Glasgow, Ky. power chief takes Fortnightly to task.
"The great obstacle of man is the illusion of knowledge," says Daniel Boorstin, distinguished American historian and Librarian of Congress emeritus.
It is what we think we know that keeps us from making progress toward discovering new certainties. The electric utilities of today have a lot in common with the sailors who accompanied Christopher Columbus. They stand on the shores of a new continent gazing into the unexplored wilderness of competition, paralyzed by fear due to their "illusion of knowledge."
When Columbus sailed off on the morning of Aug. 3, 1492, he was discarding the conclusions of the orthodox Christian authorities. After four trips to the New World he died believing he had been exploring the East Coast of Asia. It turns out his main discovery was the discovery of ignorance (em European man's ignorance of the world. The Glasgow Electric Plant Board and several other municipal utilities have embarked on similar voyages of discovery. Old dogma is difficult to overcome, but if all electric utilities pay attention to the main discoveries of these voyages, they can cast off the ignorant ramblings of modern economic and business authorities and discover a new product, infotricity.
Infotricity is the term we have given to the product we have been offering at the EPB. It is a combination of electric power, cable television, telephony and high speed LAN and Internet services. It is a mixture of electrons and bits. It is a complicated and unexpected set of interrelations. It has unimagined consequences and possibilities. It is another New World.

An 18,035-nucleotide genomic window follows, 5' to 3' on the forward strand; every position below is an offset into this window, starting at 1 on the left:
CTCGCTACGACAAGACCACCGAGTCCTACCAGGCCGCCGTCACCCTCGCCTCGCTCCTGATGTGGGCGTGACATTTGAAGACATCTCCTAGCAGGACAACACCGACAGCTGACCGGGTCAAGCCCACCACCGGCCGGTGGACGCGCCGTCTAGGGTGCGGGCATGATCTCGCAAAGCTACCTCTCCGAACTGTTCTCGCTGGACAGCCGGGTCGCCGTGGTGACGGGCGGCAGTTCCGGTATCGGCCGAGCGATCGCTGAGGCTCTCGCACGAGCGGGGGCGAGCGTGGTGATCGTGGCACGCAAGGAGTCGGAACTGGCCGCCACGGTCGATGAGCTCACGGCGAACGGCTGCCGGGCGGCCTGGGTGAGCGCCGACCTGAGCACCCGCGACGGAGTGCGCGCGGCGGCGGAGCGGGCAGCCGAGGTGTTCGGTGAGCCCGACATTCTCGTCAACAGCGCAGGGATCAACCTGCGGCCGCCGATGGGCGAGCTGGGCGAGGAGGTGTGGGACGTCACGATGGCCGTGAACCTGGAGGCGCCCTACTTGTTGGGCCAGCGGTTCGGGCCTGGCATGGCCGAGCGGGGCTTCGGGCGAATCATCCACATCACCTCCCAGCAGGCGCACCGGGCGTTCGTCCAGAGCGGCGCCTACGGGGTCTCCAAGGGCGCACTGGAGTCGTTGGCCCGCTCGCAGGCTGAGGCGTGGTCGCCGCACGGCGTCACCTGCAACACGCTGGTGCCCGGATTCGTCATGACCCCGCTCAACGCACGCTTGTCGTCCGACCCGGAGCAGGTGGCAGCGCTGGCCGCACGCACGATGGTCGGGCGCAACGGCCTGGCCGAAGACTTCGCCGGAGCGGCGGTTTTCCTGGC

The modern day "authorities" have written and said much about the New World we have discovered in Glasgow. The Cable Telecommunications Association (CATA) has even created a site on the Internet dedicated to spreading its particularly slanted misinformation about us. Even magazines and periodicals that our industry trusts implicitly like Public Utilities Fortnightly have published articles spreading the illusion (See "Munis Find Cable TV a Costly Business," by Len Grzanka, Sept. 15, 1998, Public Utilities Fortnightly, p. 34).
When the EPB decided to construct a broadband network and offer entertainment and telecommunications services, we did not plan on immediate revenue gains from these new products. Instead, we planned on rediscovering our initial mission of providing and simplifying technology for our customers. We looked out upon a landscape where the possibilities of services from new telecommunications technologies and the realities of the actual services being offered were not even in the same field of view. Similarly, we saw that the rates being charged when these services were offered were outrageously high. We set out upon a voyage to discover ways to rectify these images and we have learned much.